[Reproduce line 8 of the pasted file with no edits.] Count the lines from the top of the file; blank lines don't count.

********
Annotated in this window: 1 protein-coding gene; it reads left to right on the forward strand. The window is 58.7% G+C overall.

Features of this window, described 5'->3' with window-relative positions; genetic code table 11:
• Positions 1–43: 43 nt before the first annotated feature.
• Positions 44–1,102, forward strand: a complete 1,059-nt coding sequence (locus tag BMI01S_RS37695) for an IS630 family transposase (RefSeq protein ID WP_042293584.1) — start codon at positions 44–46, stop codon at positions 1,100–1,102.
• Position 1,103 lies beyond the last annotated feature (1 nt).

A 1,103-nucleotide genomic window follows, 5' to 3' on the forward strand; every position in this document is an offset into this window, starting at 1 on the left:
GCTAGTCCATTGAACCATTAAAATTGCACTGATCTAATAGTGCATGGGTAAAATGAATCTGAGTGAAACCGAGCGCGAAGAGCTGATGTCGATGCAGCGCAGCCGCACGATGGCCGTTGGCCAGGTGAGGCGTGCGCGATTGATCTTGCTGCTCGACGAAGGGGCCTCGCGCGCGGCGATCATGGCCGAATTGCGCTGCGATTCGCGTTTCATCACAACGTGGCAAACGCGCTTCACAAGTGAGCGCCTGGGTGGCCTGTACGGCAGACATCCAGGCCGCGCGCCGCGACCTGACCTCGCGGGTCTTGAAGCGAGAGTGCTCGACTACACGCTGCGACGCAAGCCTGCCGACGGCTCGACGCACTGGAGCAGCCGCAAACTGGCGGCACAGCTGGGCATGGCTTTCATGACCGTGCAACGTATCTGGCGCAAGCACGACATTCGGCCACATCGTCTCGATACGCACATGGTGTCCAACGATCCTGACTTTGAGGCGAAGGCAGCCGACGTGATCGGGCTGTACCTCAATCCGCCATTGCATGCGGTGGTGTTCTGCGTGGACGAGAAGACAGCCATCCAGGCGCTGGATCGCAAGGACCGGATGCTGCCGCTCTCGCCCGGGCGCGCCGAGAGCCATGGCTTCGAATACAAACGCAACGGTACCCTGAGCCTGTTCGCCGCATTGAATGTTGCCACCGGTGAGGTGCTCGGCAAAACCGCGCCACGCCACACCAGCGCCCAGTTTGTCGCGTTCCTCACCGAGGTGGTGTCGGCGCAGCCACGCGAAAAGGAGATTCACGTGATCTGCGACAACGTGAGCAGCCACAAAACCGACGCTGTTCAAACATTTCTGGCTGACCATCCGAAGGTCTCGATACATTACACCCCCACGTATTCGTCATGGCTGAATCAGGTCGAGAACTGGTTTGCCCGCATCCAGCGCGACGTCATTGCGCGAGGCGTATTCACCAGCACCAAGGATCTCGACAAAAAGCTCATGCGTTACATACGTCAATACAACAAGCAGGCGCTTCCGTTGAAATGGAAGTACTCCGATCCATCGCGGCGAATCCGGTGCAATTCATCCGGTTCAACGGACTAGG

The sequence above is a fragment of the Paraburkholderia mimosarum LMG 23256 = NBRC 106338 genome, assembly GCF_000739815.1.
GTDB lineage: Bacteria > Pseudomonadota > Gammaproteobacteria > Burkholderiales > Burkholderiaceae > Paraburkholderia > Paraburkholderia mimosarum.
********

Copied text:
The sequence above is a fragment of the Paraburkholderia mimosarum LMG 23256 = NBRC 106338 genome, assembly GCF_000739815.1.